We all feel we've been given our fair share of tests. Third grade and you forgot to study your cursive "y." Sixth grade and you really want to win that spelling bee. Eleventh grade and you take the ACT and score a 26. Ugh, right?
I happen to think life is a test. I've grown up enough in the last two years to look around and realize that I am not the only person who has lost someone important. I mean, come on. Life is a ticking time bomb, really, isn't it? We all skate through life singing la-la-la...we get married, we see our babies come into the world, we watch them run through sprinklers. We never think of that dreaded aspect of life — loss.
Today I think of my friend Bryan. You see, I graduated high school with Bryan in a small city in Wisconsin called Janesville. You need not remember that. I barely do. Twenty years later, I ran into Bryan at our high school reunion. When I say I ran into him, it's not to say I remembered him. I just met this cool guy with a goatee and lots of tattoos. He was happy. He had a growing family in SoCal. Cool, dude, I like you.
We became friends on Facebook. I vividly remember in November seeing pictures of him holding up his new son. I remember grinning for this guy I went to high school with and didn't remember, but now we're Facebook friends so it's all cool, yo. When Jesse died on 2/3/10 (right now we're embarking on our two year anniversary, but who's counting), I remember getting a solemn message from Byran and his wife that said, "Amy and I are so sorry to read this, let us know what we can do." Two people I really only knew from Facebook sending their love across the miles. Compassion, because they had four children.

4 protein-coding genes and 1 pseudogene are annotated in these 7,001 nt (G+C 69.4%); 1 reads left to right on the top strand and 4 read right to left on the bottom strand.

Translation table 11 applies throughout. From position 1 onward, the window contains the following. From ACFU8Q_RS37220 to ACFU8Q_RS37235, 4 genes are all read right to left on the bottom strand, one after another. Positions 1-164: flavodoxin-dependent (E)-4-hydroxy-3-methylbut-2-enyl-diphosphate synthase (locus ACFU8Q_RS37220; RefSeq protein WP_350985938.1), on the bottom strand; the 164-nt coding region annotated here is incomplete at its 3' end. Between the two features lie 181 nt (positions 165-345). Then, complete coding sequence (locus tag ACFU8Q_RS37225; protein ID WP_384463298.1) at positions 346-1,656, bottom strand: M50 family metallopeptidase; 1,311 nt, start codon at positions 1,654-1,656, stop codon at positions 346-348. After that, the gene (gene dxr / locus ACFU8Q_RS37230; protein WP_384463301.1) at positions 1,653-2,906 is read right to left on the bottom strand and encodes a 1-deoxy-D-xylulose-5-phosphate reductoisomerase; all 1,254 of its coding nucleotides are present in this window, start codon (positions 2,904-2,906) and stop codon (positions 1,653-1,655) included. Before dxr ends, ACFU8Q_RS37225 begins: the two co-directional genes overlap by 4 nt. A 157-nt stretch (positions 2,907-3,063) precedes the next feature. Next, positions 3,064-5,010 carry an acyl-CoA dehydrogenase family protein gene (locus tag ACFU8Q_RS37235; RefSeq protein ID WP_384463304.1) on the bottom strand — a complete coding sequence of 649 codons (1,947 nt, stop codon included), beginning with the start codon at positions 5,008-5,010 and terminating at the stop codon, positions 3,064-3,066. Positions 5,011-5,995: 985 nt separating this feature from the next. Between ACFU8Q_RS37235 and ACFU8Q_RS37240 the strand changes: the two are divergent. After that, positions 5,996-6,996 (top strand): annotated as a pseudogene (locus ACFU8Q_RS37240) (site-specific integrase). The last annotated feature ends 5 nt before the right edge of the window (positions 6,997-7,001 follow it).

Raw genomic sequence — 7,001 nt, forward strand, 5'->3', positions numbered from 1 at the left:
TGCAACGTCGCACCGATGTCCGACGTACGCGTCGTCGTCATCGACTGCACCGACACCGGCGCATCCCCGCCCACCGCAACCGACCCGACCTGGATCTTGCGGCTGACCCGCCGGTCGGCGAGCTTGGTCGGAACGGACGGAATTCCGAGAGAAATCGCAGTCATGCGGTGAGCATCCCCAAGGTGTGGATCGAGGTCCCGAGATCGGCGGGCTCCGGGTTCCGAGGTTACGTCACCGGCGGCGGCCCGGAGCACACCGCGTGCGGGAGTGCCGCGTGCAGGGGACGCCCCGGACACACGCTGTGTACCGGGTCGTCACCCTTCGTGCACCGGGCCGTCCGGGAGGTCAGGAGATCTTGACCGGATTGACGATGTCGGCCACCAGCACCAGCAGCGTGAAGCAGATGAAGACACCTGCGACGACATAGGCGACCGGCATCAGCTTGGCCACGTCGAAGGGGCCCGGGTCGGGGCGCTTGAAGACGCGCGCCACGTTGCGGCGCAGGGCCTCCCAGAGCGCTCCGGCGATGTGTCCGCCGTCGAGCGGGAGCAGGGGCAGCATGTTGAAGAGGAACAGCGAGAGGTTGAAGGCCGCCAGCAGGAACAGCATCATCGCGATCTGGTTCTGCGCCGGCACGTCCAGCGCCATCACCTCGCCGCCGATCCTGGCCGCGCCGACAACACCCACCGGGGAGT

I didn't read it at the time. I was absorbed in my grief. After all, it was Wednesday. And Wednesday would never be the same as far as I could imagine. It would always be the day my son was ripped from me. A week to the day after Jesse died, I read Bryan's tragic and all-too familiar Facebook status update announcing that his beautiful wife, Amy, had been killed in a car accident, leaving him alone to care for a family on his own. His fate was mine. And I grieved. For him. Had she not just posted her grief for me? Was I not just seeing the ticking time bomb in action?
Bryan is not part of our d-world. And yet, he is. He has become a staple in talking to those of us who have experienced loss these last couple of years. He's family. He cares about who we are and what we do. So it is no surprise that I will be seeing him in San Diego when I embark on the ADA Tour de Cure as part of the KSON Radio team (formerly from my hometown of Madison, Wisconsin). Oh sure, we will compare tattoos (he is anxious to see my mile-23 Ride to Cure Diabetes tattoo), but there will also be reflection and love for life (and, I won't lie, tequila and serious post-ride Bloody Marys).
Because, as Peter Gabriel said in his song "I Grieve" — Life carries on, and on, and on, and on, and on, and on, and on, and on, and on...that's my point.
dLife's Daily Living columnists are not all medical experts, but everyday people living with diabetes and sharing their personal experiences. While their method of diabetes management may work for them, everyone is different. Please consult with your diabetes care team to find out what will work best for you.
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